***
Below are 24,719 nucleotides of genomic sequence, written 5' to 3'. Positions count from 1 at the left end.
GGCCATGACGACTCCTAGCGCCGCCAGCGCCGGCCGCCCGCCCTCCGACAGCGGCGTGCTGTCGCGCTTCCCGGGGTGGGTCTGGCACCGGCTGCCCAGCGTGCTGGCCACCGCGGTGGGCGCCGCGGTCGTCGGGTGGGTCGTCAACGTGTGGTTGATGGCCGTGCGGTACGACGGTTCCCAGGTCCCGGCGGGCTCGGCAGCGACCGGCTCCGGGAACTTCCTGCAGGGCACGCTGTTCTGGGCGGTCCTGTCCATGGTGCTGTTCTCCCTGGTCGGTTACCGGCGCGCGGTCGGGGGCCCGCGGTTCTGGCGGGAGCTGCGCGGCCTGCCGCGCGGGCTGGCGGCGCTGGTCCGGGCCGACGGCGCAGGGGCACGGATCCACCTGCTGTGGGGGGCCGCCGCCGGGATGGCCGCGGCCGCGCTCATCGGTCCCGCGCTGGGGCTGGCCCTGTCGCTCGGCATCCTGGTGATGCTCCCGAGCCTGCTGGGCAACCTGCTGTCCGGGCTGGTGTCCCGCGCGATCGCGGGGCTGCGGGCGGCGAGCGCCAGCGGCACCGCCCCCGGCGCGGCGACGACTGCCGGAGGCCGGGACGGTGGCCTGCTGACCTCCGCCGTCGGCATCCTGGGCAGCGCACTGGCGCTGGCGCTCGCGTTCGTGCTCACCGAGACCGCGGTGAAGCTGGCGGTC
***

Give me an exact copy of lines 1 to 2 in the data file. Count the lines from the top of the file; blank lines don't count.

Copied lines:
Below are 24,719 nucleotides of genomic sequence, written 5' to 3'. Positions count from 1 at the left end.
GGCCATGACGACTCCTAGCGCCGCCAGCGCCGGCCGCCCGCCCTCCGACAGCGGCGTGCTGTCGCGCTTCCCGGGGTGGGTCTGGCACCGGCTGCCCAGCGTGCTGGCCACCGCGGTGGGCGCCGCGGTCGTCGGGTGGGTCGTCAACGTGTGGTTGATGGCCGTGCGGTACGACGGTTCCCAGGTCCCGGCGGGCTCGGCAGCGACCGGCTCCGGGAACTTCCTGCAGGGCACGCTGTTCTGGGCGGTCCTGTCCATGGTGCTGTTCTCCCTGGTCGGTTACCGGCGCGCGGTCGGGGGCCCGCGGTTCTGGCGGGAGCTGCGCGGCCTGCCGCGCGGGCTGGCGGCGCTGGTCCGGGCCGACGGCGCAGGGGCACGGATCCACCTGCTGTGGGGGGCCGCCGCCGGGATGGCCGCGGCCGCGCTCATCGGTCCCGCGCTGGGGCTGGCCCTGTCGCTCGGCATCCTGGTGATGCTCCCGAGCCTGCTGGGCAACCTGCTGTCCGGGCTGGTGTCCCGCGCGATCGCGGGGCTGCGGGCGGCGAGCGCCAGCGGCACCGCCCCCGGCGCGGCGACGACTGCCGGAGGCCGGGACGGTGGCCTGCTGACCTCCGCCGTCGGCATCCTGGGCAGCGCACTGGCGCTGGCGCTCGCGTTCGTGCTCACCGAGACCGCGGTGAAGCTGGCGGTC